Red dot sights are an excellently innovative optic that is designed for use in close to moderate distances. Its value comes from its simplicity and use of clever technology to create an accurate optic that anyone can quickly acclimate to without needing to spend very much time on shooting practice.
There’s more to it than that, though. The red dot sight has many benefits that make it as popular as it is. When you get an optic as versatile and straightforward as this, you can’t help but wonder what makes it tick.
So how does a red dot sight work? Below, we’ll be looking at the answer to this and why they are so popular and easy to use.
Origins of the Red Dot Sight
Newcomers are always surprised to find out that there is very little new technology in modern firearms. Red dot sights are by no means a new or recent invention, with their roots tracing back to over a hundred years ago. However, the red dot sight as we know it today has only been around since the mid-1970s.
Red dot sights are reflex sights, or more accurately, a more modern rendition of the reflex sight. Reflex sights have been used historically on rifles and snipers to provide an optic that is easy to use and that is reliable without the necessary hassle of operating and maintaining a scope.
The idea behind the reflex sight was to take in light from a small window on the top that would shine on a piece of reflective glass that lay at an angle inside the optic. This would essentially allow an image to be reflected inside the sight to create an image projected to what was effectively infinity. This would enable quick, accurate shots that were easier to pull off on smaller firearms, hence the term “reflex” sight.
The result used light that was reflected through a concave piece of glass to create small and simple shapes that would be used as reticles for easier aiming. The cost of this was a sacrifice in magnification, so reflex sights would not be suitable for any kind of long-distance shooting.
That was back then, though, and the reflex sight has seen much overhauling and experimenting. We now see many different types of reflex sights that still use the same concept of reflected light through a curved lens to create a projected image. The red dot sight is one such reflex sight, and as we have mentioned before, it is relatively recent in its innovation compared to most items in the firearm industry.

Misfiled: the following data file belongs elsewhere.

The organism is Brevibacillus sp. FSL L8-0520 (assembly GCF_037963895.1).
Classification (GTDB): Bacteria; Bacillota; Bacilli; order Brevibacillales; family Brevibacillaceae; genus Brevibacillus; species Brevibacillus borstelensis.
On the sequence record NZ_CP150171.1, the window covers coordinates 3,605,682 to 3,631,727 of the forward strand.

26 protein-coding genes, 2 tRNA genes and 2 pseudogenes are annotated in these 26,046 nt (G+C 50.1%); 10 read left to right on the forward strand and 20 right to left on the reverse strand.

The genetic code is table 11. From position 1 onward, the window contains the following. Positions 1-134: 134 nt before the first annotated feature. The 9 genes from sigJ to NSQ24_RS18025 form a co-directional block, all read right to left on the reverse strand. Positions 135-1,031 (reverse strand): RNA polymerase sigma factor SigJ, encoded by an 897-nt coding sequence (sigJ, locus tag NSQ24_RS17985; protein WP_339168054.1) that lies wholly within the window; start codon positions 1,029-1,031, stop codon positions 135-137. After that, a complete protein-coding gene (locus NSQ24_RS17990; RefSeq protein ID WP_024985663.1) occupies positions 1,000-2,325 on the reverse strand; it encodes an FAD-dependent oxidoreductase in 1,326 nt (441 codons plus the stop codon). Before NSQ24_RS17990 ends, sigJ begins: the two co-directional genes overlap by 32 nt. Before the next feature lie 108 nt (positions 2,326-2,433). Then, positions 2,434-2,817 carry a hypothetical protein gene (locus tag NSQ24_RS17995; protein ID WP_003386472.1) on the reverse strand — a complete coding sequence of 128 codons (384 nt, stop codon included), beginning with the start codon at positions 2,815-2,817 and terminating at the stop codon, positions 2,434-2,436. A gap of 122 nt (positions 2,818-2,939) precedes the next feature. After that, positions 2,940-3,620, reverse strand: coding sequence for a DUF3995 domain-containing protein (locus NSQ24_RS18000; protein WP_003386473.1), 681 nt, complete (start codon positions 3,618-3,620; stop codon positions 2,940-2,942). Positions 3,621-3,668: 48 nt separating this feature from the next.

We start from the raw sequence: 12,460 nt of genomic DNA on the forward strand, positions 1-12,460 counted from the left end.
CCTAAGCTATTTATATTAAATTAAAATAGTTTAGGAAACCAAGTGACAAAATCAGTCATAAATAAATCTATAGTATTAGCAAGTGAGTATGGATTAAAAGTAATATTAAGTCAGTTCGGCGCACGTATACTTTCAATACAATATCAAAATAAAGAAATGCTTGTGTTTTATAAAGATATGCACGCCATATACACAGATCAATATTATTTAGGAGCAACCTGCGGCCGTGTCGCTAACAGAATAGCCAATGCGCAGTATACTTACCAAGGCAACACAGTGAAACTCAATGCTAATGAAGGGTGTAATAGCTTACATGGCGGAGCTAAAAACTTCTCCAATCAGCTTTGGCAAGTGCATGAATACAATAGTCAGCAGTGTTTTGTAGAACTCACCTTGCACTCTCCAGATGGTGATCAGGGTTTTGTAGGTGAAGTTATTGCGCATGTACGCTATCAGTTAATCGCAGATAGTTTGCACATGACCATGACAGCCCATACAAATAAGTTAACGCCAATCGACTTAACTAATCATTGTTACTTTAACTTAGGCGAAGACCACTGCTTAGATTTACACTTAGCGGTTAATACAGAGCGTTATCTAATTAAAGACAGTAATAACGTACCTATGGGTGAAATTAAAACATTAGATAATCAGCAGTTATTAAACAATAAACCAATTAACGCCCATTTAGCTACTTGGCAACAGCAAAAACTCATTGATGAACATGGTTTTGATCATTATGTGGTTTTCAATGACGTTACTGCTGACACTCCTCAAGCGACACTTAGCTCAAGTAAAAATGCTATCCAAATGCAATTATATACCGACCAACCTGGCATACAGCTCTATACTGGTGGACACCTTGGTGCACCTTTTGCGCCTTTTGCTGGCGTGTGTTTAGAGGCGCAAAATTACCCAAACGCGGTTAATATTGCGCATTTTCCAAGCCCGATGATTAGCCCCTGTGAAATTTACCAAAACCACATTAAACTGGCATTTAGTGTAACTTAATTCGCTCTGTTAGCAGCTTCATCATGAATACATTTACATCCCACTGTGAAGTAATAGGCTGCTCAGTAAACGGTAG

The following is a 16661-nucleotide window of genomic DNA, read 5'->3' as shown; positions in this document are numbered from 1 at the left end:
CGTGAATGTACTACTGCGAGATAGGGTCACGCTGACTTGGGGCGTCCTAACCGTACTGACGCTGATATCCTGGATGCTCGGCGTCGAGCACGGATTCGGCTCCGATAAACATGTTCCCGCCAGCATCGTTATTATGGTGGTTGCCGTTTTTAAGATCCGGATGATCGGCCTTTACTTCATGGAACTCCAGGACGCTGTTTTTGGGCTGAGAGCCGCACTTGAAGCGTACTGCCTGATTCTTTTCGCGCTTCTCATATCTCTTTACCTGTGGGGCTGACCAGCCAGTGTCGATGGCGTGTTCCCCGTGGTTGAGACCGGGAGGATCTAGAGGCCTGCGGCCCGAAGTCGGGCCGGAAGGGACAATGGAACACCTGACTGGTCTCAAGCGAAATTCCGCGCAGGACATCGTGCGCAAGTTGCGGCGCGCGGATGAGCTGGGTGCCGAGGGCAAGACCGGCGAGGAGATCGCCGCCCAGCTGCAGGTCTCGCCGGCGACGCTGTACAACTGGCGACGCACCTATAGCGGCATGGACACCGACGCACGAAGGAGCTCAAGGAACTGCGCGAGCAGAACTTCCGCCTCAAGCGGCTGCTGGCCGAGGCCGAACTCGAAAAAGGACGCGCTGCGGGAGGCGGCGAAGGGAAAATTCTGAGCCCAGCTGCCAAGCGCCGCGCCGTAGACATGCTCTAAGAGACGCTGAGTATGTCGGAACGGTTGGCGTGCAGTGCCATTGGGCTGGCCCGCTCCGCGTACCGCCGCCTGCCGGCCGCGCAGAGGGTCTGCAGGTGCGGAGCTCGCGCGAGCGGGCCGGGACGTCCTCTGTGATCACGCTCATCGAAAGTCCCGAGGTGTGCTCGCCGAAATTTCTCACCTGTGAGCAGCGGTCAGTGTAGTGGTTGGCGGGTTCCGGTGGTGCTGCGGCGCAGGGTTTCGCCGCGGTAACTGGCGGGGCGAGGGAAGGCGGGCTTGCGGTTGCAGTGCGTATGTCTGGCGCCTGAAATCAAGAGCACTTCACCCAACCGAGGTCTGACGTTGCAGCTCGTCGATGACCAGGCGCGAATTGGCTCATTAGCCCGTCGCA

Now that we have an idea of the history of the red dot and the reflex sight’s core design, we can look at how that idea has been updated using modern technology, as well as exactly how the contemporary reflex sight works.
The Red Dot Sight – A Modern Reflex Sight
The red dot sight we see nowadays isn’t that different from the old design, but it does incorporate new technologies that didn’t exist back then. Over the years, many other optics have come about from that initial design, and anyone who plays modern first-person shooter games probably has an idea of some of them.
The red dot sight, in particular, is uniquely simple in its design. Using two curved lenses in the optic, one in front and the other in the back, you can create a tube of sorts for light to travel through. Some of the smaller sights have these two lenses close together, such as on pistols, but the distance doesn’t necessarily matter.
From this point, there are two different avenues that manufacturers can take. They can develop a passive system that is powered solely by light or an active system with an actual power source built into it.
To put it simply, passive systems have images of the reticle etched into the two reflective lenses’ glass. These images are usually made from a different reflective material, copper being a common option, and are typically placed either at the focal point of the front lens or at an angle inside the scope housing.
With angled placements, the angled lens will project and magnify the image onto the focal point of the front lens. The glass lenses are also often treated to only let red light through, thus creating the red dot effect, but there are red dot sights with different colors, such as green or cyan.
Active systems are passive systems that don’t need to rely on external light sources, as there is a lighting system built into them so that you’ll always have light handy. LEDs are used because they shine brightly so that you can easily distinguish the sight from the target on the other end of the reticle.
Thus, when light enters the optic or scope, the image etched into the lens will illuminate and magnify thanks to the curved lenses. This makes the tiny reticle appear much larger thanks to a simple magician’s trick from years ago.
In short, the light goes in, is reflected around inside the optic, and the reticle lights up for aiming.
Different Types of Red Dot Sights
A few different variants of the red dot sight use the same technology to varying degrees for different effects.
Standard rifle optics are the most common variety of red dot sight and can be considered a benchmark or baseline. They are often a 2 or 3 MOA red dot that is for more moderate to close ranges. The larger the dot is, the easier it is to spot on the reticle and the faster you can train it on the target.
Miniature red dots are tiny and are for smaller firearms, such as pistols. These red dots are mostly used for pistols and as backup rifle sights, and they are characterized by their dot being significantly smaller than others. Because of their smaller reticle, it’s far easier to spot the target, but it can be more challenging to spot the dot on your reticle, so you may have some difficulty training your dog on the target initially.
Red dot sights are continually being upgraded and updated, but they are by no means a new invention. Their roots go even further back than the 1970s when they were first used. They are a wonderfully simple design that is an excellent choice for anyone looking for an easy-to-use optic in close to moderate ranges.